Taking too long to transfer power
As a result, many pending issues have been postponed. Companies pushed back investment decisions as they weren’t sure about the industrial policies of the new administration. Financial authorities put off restructuring. Prices jumped as the force that suppressed them weakened. As if they were waiting for the end of the presidential election, gas and electricity prices went up. Those hikes affected all other commodities, with everything from kimchi to soju to going up by about 10 percent.
But we’ve all been here before. In fact, this situation has repeated itself every five years since the adoption of direct presidential elections in1987.
The two-month transition period was set in 1987, taking a page from the United States. What was the reasoning behind following the American example? Well, there wasn’t one. The Ministry of General Affairs at the time had sent a research team to Europe and America to survey administration transitions. As it was the first transfer of power to an elected government, they needed foreign examples. And they decided to follow the United States simply because it has the same presidential system.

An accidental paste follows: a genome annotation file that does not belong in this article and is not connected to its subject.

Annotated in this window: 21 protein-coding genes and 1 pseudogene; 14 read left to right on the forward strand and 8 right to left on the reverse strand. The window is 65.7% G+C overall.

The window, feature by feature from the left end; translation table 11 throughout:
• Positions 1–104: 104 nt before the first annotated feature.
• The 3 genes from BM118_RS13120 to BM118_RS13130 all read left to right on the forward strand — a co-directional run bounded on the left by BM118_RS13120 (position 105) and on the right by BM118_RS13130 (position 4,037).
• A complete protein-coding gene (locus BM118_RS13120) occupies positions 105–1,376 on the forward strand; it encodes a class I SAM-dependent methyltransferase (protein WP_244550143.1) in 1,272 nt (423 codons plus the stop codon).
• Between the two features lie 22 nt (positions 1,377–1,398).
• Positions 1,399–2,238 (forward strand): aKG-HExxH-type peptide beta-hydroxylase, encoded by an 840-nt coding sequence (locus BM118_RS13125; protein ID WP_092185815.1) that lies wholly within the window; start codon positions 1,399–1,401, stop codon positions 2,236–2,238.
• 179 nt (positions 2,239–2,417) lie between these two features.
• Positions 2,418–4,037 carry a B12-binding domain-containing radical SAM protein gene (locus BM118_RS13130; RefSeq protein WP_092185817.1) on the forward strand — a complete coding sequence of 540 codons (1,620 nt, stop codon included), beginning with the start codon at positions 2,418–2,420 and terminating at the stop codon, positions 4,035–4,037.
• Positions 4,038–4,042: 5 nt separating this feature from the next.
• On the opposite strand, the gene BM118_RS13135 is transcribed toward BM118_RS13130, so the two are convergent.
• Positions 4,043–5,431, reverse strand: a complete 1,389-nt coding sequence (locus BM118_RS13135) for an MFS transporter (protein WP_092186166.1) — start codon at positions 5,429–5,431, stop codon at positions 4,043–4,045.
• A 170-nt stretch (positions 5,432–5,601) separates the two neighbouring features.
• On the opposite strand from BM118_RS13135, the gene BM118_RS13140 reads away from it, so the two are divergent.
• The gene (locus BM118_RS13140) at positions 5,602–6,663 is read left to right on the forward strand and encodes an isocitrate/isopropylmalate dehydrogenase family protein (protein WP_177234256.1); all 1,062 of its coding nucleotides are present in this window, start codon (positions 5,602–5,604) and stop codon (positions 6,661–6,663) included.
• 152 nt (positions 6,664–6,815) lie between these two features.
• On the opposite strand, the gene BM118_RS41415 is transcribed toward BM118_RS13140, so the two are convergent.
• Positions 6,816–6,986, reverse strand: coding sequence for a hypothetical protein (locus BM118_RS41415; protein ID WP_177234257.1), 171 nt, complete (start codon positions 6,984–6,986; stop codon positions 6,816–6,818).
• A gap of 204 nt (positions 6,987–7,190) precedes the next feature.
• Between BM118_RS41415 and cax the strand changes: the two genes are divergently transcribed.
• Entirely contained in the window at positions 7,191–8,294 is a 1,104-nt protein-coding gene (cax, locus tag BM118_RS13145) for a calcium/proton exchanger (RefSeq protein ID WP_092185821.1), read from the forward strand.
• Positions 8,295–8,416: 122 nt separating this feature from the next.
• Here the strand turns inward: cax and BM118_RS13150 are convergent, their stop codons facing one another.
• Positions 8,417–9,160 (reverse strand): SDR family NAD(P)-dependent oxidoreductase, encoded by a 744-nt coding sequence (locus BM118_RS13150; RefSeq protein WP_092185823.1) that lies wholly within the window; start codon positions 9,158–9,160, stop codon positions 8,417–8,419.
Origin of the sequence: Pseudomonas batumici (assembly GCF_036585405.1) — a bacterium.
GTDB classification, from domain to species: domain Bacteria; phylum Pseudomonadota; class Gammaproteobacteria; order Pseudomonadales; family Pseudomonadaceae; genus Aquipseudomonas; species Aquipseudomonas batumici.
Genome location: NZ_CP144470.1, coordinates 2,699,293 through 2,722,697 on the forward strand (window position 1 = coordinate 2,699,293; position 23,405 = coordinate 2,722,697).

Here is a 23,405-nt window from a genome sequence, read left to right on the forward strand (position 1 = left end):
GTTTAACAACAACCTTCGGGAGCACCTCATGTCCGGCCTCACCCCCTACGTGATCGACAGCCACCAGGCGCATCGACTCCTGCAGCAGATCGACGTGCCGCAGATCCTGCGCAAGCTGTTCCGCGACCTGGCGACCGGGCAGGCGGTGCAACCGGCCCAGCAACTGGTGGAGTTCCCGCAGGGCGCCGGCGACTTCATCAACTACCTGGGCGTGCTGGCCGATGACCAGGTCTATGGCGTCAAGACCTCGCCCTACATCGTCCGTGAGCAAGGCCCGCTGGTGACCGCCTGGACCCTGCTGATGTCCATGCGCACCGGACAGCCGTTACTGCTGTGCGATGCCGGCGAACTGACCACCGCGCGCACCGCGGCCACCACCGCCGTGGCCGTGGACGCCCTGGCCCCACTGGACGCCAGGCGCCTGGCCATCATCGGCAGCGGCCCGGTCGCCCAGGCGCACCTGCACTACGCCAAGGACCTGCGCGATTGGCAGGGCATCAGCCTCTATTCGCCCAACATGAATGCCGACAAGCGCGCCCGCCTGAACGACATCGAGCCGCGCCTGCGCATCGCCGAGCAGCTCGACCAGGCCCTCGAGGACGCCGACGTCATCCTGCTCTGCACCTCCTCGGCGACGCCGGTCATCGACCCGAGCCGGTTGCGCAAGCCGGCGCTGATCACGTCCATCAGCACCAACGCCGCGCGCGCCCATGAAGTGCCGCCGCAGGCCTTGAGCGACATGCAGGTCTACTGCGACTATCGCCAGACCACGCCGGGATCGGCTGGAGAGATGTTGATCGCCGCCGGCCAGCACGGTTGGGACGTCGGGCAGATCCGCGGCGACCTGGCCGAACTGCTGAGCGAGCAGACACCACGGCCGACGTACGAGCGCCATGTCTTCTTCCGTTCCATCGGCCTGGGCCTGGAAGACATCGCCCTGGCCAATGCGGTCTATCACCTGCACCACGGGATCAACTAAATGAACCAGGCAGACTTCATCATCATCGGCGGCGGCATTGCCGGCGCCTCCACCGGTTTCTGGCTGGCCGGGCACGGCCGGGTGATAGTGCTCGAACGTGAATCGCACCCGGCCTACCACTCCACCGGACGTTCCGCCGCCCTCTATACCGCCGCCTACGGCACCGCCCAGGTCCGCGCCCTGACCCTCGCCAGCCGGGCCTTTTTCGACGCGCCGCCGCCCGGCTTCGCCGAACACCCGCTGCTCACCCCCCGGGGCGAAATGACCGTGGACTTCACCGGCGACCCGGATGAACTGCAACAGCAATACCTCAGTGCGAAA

So why do the Americans have a two-and-a-half month transition period? In fact, it was originally four months. Until the early 20th century, the inauguration of the U.S. president was on March 4, the day when the Constitution took effect in 1789. The time gap was necessary in the 18th century as the journey from the newly elected president’s home to Washington, DC, potentially required several months.
Four months was cut to two and a half because of a range of adverse effects. Lincoln couldn’t prevent the secession of the southern states and the Great Depression got worse because of the uncomfortable relationship between Franklin D. Roosevelt and his predecessor, Herbert Hoover. The end of the era of coaches meant far less travelling time. In 1933, a Constitutional amendment designated Jan. 20 Inauguration Day.
France and Japan, which have different systems, allow an even shorter period. In France, a new president goes to work about 10 days after the election. Even when the first power transfer was made in the Fifth Republic in 1981, Francois Mitterrand took office ten days after he was elected. It only takes a few days for a new Japanese prime minister to begin his job.
Park Geun-hye has now been inaugurated and her new administration has been launched. But her government is still unfinished. The government may not take shape until April. What has she been doing for 67 days? Why don’t we cut that period in half? There’s no reason to stick to transition procedures that impede the government from functioning. It’s time to do away with the old practice of wasting time and energy on transferring the baton, leaving the new leader exhausted by the time she has to start running.
*The author is an editorial writer of the JoongAng Ilbo.
by Yi Jung-jae